Thursday, June 21, 2007

soldiers, go make babies!

When it comes to army enlistment, some have it much easier than others. Take Brazilians, for instance. Sure, we're all required to enlist, but the percentage of people who actually serve the full year is very low. Most people are dismissed without ever putting on a pair of boots. You can be dismissed for a myriad of reasons, e.g. simply because you are shortsighted.
Compared to that, some countries in Asia seem much more strict.
Despite the economic growth, regional instabilities and some demographic trends translate to a more rigorous recruitment system.
First, they're faced with regional uncertainties, such as North Korea, the Taiwan Strait issue, and the lingering Sino-Japanese tension over WWII atrocities.
Second, some countries face a shortage of able-bodied men. Singapore, for instance, has a total population of only 4.5 million (of which about half is male). South Korea is bigger, with a population of 49 million, but they also have a much bigger worry across their North border. What makes matters worse for young men in these countries is that both countries present declining birth rates.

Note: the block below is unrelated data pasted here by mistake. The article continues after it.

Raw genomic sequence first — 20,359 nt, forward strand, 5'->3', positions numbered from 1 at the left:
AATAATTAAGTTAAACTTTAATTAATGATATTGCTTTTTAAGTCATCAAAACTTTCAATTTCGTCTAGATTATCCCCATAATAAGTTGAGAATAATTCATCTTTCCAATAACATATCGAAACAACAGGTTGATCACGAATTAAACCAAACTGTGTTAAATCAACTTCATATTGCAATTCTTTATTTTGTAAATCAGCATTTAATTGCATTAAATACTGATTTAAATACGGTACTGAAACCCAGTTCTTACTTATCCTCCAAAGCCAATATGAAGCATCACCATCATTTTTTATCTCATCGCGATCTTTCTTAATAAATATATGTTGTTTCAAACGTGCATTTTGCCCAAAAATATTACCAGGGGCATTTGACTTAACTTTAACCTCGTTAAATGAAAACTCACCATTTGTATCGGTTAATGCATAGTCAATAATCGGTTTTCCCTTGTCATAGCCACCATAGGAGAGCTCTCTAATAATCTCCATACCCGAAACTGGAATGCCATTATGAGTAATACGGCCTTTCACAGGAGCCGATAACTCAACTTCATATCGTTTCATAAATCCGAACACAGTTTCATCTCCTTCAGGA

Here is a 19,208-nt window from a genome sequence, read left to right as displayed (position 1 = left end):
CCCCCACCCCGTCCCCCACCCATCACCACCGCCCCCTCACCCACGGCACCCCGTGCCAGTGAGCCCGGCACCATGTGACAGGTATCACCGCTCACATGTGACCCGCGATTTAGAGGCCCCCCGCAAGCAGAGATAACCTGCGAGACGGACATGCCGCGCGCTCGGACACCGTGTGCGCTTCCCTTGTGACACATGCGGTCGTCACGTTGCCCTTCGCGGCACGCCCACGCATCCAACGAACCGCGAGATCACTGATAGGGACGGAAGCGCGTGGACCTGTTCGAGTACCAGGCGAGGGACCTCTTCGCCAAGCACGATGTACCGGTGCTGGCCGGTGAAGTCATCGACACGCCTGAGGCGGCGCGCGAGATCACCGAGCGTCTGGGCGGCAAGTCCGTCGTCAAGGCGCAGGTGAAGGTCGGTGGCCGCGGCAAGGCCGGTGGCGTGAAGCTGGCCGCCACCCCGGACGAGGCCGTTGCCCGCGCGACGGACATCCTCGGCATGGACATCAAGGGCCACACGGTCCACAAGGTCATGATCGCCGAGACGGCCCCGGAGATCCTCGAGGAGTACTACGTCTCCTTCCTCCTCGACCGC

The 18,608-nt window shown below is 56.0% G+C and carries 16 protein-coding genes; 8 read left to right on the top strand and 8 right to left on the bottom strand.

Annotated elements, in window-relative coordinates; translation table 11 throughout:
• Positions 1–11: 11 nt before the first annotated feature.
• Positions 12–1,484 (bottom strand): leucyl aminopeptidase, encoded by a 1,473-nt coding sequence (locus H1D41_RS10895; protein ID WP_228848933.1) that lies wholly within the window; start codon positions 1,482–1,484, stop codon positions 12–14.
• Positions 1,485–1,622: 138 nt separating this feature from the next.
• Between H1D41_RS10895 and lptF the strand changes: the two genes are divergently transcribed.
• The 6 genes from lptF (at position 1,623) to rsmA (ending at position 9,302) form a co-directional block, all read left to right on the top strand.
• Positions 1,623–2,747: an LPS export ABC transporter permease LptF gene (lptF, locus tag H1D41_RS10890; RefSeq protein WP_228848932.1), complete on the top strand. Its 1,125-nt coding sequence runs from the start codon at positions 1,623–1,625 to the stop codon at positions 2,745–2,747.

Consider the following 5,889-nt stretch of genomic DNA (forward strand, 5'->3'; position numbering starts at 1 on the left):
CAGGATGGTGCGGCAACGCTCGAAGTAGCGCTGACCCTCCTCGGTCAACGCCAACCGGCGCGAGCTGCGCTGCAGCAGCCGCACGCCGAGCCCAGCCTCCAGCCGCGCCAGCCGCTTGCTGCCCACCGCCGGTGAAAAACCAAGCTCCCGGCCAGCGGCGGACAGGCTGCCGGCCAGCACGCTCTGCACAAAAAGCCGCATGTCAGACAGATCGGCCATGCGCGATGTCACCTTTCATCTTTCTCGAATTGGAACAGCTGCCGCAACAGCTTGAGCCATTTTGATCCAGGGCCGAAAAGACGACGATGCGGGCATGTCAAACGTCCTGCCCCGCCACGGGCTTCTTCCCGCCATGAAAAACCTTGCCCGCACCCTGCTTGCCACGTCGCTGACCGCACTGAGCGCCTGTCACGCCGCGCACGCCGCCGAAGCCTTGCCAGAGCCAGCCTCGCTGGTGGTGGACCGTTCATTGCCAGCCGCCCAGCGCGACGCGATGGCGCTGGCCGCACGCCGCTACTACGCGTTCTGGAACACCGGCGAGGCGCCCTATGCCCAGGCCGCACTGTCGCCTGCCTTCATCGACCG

These factors force Singapore and South Korea to extend their military service to a 2-year compulsory program. No excuses. In Singapore, even if you're heading to college you have to postpone it for when you finish the National Service, as it is called here.
But you can't keep young men out of the workforce much longer than that. That's too damaging to their careers and to the countries' economies as well.
Faced with this tricky situation, the South Korean government has just announced that starting next year, married soldiers will be allowed to sleep at home, instead of at the barracks as they currently do. The order is clear: protect the nation during the day, make babies at night. (via iol)

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